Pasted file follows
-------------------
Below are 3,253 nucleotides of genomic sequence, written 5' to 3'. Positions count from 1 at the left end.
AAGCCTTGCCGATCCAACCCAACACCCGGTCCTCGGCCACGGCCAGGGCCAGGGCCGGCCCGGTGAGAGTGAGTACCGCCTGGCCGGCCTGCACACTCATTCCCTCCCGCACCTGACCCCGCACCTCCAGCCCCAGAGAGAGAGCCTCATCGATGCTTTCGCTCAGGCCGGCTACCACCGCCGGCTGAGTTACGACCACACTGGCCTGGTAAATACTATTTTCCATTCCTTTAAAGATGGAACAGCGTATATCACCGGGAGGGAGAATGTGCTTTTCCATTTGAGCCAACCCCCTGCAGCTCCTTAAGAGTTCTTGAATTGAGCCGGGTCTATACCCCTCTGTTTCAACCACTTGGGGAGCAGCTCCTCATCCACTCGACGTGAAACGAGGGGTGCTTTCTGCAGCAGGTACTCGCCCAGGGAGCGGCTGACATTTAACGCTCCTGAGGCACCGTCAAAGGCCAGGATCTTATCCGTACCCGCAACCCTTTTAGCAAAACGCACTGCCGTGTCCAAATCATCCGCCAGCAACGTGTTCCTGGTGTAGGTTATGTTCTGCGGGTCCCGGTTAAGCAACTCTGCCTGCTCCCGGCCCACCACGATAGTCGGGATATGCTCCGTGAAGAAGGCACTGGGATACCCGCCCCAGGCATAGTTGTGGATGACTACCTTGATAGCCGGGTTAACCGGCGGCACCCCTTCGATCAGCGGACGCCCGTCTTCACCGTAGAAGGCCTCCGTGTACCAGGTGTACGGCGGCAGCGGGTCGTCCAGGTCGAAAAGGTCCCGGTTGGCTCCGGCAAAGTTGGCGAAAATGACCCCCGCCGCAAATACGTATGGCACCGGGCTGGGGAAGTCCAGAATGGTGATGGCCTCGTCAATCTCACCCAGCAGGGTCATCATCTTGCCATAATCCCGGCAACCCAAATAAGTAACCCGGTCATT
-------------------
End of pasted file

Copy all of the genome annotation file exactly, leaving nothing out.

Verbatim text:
Below are 3,253 nucleotides of genomic sequence, written 5' to 3'. Positions count from 1 at the left end.
AAGCCTTGCCGATCCAACCCAACACCCGGTCCTCGGCCACGGCCAGGGCCAGGGCCGGCCCGGTGAGAGTGAGTACCGCCTGGCCGGCCTGCACACTCATTCCCTCCCGCACCTGACCCCGCACCTCCAGCCCCAGAGAGAGAGCCTCATCGATGCTTTCGCTCAGGCCGGCTACCACCGCCGGCTGAGTTACGACCACACTGGCCTGGTAAATACTATTTTCCATTCCTTTAAAGATGGAACAGCGTATATCACCGGGAGGGAGAATGTGCTTTTCCATTTGAGCCAACCCCCTGCAGCTCCTTAAGAGTTCTTGAATTGAGCCGGGTCTATACCCCTCTGTTTCAACCACTTGGGGAGCAGCTCCTCATCCACTCGACGTGAAACGAGGGGTGCTTTCTGCAGCAGGTACTCGCCCAGGGAGCGGCTGACATTTAACGCTCCTGAGGCACCGTCAAAGGCCAGGATCTTATCCGTACCCGCAACCCTTTTAGCAAAACGCACTGCCGTGTCCAAATCATCCGCCAGCAACGTGTTCCTGGTGTAGGTTATGTTCTGCGGGTCCCGGTTAAGCAACTCTGCCTGCTCCCGGCCCACCACGATAGTCGGGATATGCTCCGTGAAGAAGGCACTGGGATACCCGCCCCAGGCATAGTTGTGGATGACTACCTTGATAGCCGGGTTAACCGGCGGCACCCCTTCGATCAGCGGACGCCCGTCTTCACCGTAGAAGGCCTCCGTGTACCAGGTGTACGGCGGCAGCGGGTCGTCCAGGTCGAAAAGGTCCCGGTTGGCTCCGGCAAAGTTGGCGAAAATGACCCCCGCCGCAAATACGTATGGCACCGGGCTGGGGAAGTCCAGAATGGTGATGGCCTCGTCAATCTCACCCAGCAGGGTCATCATCTTGCCATAATCCCGGCAACCCAAATAAGTAACCCGGTCATT